It would have been very easy for early Christians to minimize or spiritualize the resurrection; their message would have been much easier for the nations to accept that way. Yet even though the bodily resurrection was an embarrassment to the Greeks, the early Christians continued to insist on it, rather bearing the insult and shame of such a view rather than to conform to the popular opinion of the day. They knew that the ultimate hope of the Christian is not in the spiritual resurrection which can be obtained now by finding eternal life through trusting in and serving the Lord Jesus Christ; their ultimate hope was the resurrection and transformation of the body and the final victory over sin and death on the last day. Early Christians knew they already had the redemption of the soul, and adopted as children into the family of God (Romans 8:1-16), yet they hoped for the full adoption as children of God in the redemption of the body in the resurrection (Romans 8:17-25). The resurrection of the body was non-negotiable in their eyes, and for good reason: their hope was in the Lord Jesus Christ. Jesus is the firstfruits of the resurrection (1 Corinthians 15:23); if we do not share in a resurrection like His, we will not be like Him! On the first day of the week after the Passover in 30 CE, the tomb was empty, and the disciples of Jesus saw Him in His resurrected body. They then proclaimed that the day would come when the tomb of believers will also be empty and they will be forever with the Lord in their resurrected, glorified bodies (John 5:28-29, 1 Corinthians 15:20-58, Philippians 3:21)! Yes, we must experience spiritual resurrection, and must do so quickly before the Lord returns. Yet we ought to look forward to the day of the resurrection of the body, as the early Christians did, looking forward to the transformation of the body toward conformity to the glorified body of Christ, when death will be finally vanquished once and for all! Amen! Come, Lord Jesus!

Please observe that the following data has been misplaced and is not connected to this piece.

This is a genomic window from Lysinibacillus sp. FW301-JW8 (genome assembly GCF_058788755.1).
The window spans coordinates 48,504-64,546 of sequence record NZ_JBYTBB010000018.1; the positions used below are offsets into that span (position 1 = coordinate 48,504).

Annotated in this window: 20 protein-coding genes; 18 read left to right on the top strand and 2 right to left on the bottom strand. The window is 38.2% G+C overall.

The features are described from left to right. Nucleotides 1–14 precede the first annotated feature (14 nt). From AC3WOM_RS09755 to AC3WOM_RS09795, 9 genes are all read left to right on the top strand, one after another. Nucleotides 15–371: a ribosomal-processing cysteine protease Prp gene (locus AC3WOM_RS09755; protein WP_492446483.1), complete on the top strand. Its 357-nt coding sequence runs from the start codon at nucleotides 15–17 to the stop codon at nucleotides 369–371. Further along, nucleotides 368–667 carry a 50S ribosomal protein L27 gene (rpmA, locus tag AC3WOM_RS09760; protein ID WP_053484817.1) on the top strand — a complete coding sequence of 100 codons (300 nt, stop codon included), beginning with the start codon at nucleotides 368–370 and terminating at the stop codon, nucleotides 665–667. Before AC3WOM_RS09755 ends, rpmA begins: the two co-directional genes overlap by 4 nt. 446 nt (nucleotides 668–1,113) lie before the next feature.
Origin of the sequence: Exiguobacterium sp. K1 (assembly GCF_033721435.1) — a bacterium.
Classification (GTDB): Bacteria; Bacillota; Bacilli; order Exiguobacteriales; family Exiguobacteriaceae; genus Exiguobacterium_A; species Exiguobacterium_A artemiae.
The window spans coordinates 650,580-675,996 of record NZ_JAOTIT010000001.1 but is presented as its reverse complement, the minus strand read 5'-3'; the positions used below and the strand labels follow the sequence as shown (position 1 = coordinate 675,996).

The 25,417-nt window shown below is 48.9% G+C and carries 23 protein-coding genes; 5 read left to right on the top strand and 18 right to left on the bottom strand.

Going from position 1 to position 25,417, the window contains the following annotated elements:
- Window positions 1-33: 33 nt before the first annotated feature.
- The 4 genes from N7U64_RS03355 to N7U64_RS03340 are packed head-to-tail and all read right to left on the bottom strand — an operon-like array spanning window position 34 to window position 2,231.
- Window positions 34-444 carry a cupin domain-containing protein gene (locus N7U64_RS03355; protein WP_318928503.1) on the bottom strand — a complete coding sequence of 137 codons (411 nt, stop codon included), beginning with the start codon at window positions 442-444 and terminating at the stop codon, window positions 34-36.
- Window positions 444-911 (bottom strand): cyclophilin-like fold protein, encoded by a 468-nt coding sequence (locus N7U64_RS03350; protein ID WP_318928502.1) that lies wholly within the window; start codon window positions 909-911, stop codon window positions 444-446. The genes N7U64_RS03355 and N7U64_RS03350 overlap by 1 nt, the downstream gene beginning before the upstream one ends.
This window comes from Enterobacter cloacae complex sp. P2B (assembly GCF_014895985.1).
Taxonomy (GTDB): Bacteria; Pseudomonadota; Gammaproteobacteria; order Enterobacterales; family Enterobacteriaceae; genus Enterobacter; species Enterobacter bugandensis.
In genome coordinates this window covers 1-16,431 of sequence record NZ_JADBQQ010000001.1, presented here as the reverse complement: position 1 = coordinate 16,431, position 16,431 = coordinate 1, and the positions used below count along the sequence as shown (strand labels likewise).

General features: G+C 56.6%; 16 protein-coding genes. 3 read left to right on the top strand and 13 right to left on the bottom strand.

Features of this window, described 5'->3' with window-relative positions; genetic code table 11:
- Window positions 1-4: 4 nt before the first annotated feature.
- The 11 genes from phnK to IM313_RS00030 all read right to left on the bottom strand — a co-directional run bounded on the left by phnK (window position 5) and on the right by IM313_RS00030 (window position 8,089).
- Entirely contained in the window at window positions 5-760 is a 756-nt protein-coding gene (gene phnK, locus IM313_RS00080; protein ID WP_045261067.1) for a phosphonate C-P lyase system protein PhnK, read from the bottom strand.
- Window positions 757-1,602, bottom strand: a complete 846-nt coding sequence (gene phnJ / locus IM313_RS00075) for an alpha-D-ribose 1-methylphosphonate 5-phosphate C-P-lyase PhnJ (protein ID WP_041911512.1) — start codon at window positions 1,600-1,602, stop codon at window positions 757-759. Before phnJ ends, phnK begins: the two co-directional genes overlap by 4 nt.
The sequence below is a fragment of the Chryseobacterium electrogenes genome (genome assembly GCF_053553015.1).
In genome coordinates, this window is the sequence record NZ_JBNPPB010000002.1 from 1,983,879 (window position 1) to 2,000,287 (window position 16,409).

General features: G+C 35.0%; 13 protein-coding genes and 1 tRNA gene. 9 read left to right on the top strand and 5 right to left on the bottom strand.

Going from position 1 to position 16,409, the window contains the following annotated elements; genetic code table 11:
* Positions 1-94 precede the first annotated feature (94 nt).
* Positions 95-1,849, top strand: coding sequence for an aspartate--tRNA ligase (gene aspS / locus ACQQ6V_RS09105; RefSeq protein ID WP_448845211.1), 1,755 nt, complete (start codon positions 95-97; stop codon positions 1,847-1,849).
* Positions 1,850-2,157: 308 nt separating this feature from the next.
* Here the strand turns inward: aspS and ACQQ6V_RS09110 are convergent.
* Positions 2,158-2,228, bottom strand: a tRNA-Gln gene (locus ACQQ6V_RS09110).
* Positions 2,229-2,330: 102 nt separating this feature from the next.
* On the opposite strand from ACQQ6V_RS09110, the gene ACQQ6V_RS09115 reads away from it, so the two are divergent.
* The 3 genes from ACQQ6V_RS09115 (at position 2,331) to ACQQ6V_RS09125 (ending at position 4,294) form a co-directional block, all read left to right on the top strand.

Ethan R. Longhenry

The Call

But Ananias answered, “Lord, I have heard from many of this man, how much evil he did to thy saints at Jerusalem: and here he hath authority from the chief priests to bind all that call upon thy name” (Acts 9:13-14).

If anyone had the right to do a double-take after hearing from the Lord Jesus, it was Ananias in this circumstance.

Saul of Tarsus had distinguished himself in his opposition to Christianity. He approved of Stephen’s stoning (Acts 7:58-8:1). Saul was “ravaging” the church, imprisoning many, and now headed to Damascus with authority to imprison Christians and bring them back down to Jerusalem (Acts 8:3, 9:1-2).

Ananias has heard about all of this. He has heard about what Saul has done in Jerusalem. He is quite aware of Saul’s journey and his intentions.

And now the Lord Jesus tells him to go to Straight Street and find Saul since the latter has been told that a man named Ananias will help him receive his sight again (Acts 9:10-12).

Can the Lord be serious? Here is the greatest enemy of Christianity! A Christian being sent right into the jaws of danger! Would not Ananias be crazy for going to visit Saul?